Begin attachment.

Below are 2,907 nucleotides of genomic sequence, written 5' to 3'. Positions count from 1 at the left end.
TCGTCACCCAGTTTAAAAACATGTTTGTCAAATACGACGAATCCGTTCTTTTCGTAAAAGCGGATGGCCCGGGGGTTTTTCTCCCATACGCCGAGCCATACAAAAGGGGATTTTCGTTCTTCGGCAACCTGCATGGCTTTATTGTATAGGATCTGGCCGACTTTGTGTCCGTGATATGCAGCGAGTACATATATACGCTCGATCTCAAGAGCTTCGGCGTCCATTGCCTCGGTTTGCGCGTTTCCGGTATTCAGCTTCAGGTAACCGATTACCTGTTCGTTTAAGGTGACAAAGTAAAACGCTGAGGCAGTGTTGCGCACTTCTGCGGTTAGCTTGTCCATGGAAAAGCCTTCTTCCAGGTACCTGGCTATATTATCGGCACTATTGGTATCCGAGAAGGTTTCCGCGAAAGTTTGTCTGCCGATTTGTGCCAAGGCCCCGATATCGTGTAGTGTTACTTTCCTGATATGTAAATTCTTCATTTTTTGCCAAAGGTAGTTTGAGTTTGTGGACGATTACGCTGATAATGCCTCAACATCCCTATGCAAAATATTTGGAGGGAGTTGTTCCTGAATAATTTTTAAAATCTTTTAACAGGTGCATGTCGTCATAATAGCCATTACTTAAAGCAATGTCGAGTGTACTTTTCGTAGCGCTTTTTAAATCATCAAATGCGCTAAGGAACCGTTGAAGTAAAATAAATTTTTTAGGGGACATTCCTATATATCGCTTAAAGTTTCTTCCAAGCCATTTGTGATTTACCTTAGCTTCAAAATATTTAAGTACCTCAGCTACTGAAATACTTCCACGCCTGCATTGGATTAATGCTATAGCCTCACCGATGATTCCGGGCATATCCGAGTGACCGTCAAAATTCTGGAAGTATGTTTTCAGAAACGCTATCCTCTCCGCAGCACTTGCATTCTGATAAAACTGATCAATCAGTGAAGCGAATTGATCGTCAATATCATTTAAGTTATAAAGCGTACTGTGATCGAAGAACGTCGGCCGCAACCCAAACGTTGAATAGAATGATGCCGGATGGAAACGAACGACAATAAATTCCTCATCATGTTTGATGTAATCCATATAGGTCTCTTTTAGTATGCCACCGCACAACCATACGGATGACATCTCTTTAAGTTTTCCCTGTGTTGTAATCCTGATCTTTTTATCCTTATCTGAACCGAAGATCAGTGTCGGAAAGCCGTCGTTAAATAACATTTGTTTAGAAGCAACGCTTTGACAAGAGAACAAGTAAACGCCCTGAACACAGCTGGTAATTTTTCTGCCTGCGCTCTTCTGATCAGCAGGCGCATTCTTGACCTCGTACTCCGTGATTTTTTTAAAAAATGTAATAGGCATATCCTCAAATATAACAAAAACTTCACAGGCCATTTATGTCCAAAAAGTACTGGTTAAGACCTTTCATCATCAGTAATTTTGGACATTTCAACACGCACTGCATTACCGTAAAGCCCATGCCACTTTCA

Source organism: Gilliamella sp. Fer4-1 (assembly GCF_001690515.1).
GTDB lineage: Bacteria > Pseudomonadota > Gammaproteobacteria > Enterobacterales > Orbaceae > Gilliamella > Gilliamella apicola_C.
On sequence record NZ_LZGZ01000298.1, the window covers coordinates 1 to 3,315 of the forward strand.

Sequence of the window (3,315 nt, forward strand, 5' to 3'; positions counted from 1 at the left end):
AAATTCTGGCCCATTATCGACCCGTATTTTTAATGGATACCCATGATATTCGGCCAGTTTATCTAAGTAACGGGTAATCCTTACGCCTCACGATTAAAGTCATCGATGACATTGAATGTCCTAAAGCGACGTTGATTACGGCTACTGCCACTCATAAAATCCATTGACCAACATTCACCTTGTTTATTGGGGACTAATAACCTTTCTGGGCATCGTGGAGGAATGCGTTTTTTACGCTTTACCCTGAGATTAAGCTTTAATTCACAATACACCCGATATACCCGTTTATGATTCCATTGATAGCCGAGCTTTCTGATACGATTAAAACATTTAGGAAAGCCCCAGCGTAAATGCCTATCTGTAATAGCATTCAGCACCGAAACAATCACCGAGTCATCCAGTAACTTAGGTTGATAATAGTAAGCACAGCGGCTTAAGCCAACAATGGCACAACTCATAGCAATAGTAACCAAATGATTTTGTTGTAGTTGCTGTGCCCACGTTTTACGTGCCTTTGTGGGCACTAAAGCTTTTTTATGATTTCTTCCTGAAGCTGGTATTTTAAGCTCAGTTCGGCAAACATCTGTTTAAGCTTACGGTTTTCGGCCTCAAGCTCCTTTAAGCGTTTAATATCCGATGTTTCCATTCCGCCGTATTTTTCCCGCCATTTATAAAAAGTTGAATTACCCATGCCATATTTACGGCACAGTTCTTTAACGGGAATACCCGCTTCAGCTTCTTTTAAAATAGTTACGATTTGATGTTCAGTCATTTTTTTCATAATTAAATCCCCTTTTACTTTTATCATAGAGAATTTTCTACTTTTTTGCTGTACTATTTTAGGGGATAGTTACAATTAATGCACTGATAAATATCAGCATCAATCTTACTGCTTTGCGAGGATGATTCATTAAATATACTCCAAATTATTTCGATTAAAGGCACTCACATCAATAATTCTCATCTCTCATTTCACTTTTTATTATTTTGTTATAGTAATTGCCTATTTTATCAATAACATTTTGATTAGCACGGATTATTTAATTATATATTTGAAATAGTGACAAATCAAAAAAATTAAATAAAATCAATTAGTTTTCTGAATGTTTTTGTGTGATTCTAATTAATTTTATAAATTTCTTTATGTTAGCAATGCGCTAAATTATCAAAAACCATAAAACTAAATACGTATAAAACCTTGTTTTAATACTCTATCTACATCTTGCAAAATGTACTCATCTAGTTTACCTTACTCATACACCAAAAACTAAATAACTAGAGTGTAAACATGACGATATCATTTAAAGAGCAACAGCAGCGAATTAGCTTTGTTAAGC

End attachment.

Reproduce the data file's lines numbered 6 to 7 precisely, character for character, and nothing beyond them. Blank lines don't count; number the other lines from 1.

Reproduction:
Sequence of the window (3,315 nt, forward strand, 5' to 3'; positions counted from 1 at the left end):
AAATTCTGGCCCATTATCGACCCGTATTTTTAATGGATACCCATGATATTCGGCCAGTTTATCTAAGTAACGGGTAATCCTTACGCCTCACGATTAAAGTCATCGATGACATTGAATGTCCTAAAGCGACGTTGATTACGGCTACTGCCACTCATAAAATCCATTGACCAACATTCACCTTGTTTATTGGGGACTAATAACCTTTCTGGGCATCGTGGAGGAATGCGTTTTTTACGCTTTACCCTGAGATTAAGCTTTAATTCACAATACACCCGATATACCCGTTTATGATTCCATTGATAGCCGAGCTTTCTGATACGATTAAAACATTTAGGAAAGCCCCAGCGTAAATGCCTATCTGTAATAGCATTCAGCACCGAAACAATCACCGAGTCATCCAGTAACTTAGGTTGATAATAGTAAGCACAGCGGCTTAAGCCAACAATGGCACAACTCATAGCAATAGTAACCAAATGATTTTGTTGTAGTTGCTGTGCCCACGTTTTACGTGCCTTTGTGGGCACTAAAGCTTTTTTATGATTTCTTCCTGAAGCTGGTATTTTAAGCTCAGTTCGGCAAACATCTGTTTAAGCTTACGGTTTTCGGCCTCAAGCTCCTTTAAGCGTTTAATATCCGATGTTTCCATTCCGCCGTATTTTTCCCGCCATTTATAAAAAGTTGAATTACCCATGCCATATTTACGGCACAGTTCTTTAACGGGAATACCCGCTTCAGCTTCTTTTAAAATAGTTACGATTTGATGTTCAGTCATTTTTTTCATAATTAAATCCCCTTTTACTTTTATCATAGAGAATTTTCTACTTTTTTGCTGTACTATTTTAGGGGATAGTTACAATTAATGCACTGATAAATATCAGCATCAATCTTACTGCTTTGCGAGGATGATTCATTAAATATACTCCAAATTATTTCGATTAAAGGCACTCACATCAATAATTCTCATCTCTCATTTCACTTTTTATTATTTTGTTATAGTAATTGCCTATTTTATCAATAACATTTTGATTAGCACGGATTATTTAATTATATATTTGAAATAGTGACAAATCAAAAAAATTAAATAAAATCAATTAGTTTTCTGAATGTTTTTGTGTGATTCTAATTAATTTTATAAATTTCTTTATGTTAGCAATGCGCTAAATTATCAAAAACCATAAAACTAAATACGTATAAAACCTTGTTTTAATACTCTATCTACATCTTGCAAAATGTACTCATCTAGTTTACCTTACTCATACACCAAAAACTAAATAACTAGAGTGTAAACATGACGATATCATTTAAAGAGCAACAGCAGCGAATTAGCTTTGTTAAGC